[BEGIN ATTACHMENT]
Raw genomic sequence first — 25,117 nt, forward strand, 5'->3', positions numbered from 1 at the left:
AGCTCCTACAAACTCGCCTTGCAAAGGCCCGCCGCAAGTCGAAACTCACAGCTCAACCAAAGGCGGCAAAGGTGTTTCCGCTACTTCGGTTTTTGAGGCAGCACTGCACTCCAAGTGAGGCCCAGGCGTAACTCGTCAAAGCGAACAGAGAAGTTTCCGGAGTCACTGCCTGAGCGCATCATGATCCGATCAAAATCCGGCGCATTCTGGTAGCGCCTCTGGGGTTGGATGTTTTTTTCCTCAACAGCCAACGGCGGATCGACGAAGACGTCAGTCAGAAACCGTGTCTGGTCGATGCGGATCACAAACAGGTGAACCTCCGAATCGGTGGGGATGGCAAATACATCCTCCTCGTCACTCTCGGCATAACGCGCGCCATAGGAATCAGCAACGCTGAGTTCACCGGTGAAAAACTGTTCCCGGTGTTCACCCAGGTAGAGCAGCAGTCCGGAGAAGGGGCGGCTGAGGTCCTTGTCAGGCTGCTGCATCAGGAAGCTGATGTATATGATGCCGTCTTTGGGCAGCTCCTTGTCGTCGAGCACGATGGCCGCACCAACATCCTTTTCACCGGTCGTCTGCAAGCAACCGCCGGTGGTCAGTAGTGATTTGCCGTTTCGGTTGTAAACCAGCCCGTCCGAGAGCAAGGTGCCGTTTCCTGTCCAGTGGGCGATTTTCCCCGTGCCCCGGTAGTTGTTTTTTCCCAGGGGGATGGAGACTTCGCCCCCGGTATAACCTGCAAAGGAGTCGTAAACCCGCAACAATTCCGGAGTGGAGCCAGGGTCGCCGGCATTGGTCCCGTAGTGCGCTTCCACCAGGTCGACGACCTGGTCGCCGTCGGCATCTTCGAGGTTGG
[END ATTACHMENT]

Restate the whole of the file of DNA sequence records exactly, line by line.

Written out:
Raw genomic sequence first — 25,117 nt, forward strand, 5'->3', positions numbered from 1 at the left:
AGCTCCTACAAACTCGCCTTGCAAAGGCCCGCCGCAAGTCGAAACTCACAGCTCAACCAAAGGCGGCAAAGGTGTTTCCGCTACTTCGGTTTTTGAGGCAGCACTGCACTCCAAGTGAGGCCCAGGCGTAACTCGTCAAAGCGAACAGAGAAGTTTCCGGAGTCACTGCCTGAGCGCATCATGATCCGATCAAAATCCGGCGCATTCTGGTAGCGCCTCTGGGGTTGGATGTTTTTTTCCTCAACAGCCAACGGCGGATCGACGAAGACGTCAGTCAGAAACCGTGTCTGGTCGATGCGGATCACAAACAGGTGAACCTCCGAATCGGTGGGGATGGCAAATACATCCTCCTCGTCACTCTCGGCATAACGCGCGCCATAGGAATCAGCAACGCTGAGTTCACCGGTGAAAAACTGTTCCCGGTGTTCACCCAGGTAGAGCAGCAGTCCGGAGAAGGGGCGGCTGAGGTCCTTGTCAGGCTGCTGCATCAGGAAGCTGATGTATATGATGCCGTCTTTGGGCAGCTCCTTGTCGTCGAGCACGATGGCCGCACCAACATCCTTTTCACCGGTCGTCTGCAAGCAACCGCCGGTGGTCAGTAGTGATTTGCCGTTTCGGTTGTAAACCAGCCCGTCCGAGAGCAAGGTGCCGTTTCCTGTCCAGTGGGCGATTTTCCCCGTGCCCCGGTAGTTGTTTTTTCCCAGGGGGATGGAGACTTCGCCCCCGGTATAACCTGCAAAGGAGTCGTAAACCCGCAACAATTCCGGAGTGGAGCCAGGGTCGCCGGCATTGGTCCCGTAGTGCGCTTCCACCAGGTCGACGACCTGGTCGCCGTCGGCATCTTCGAGGTTGG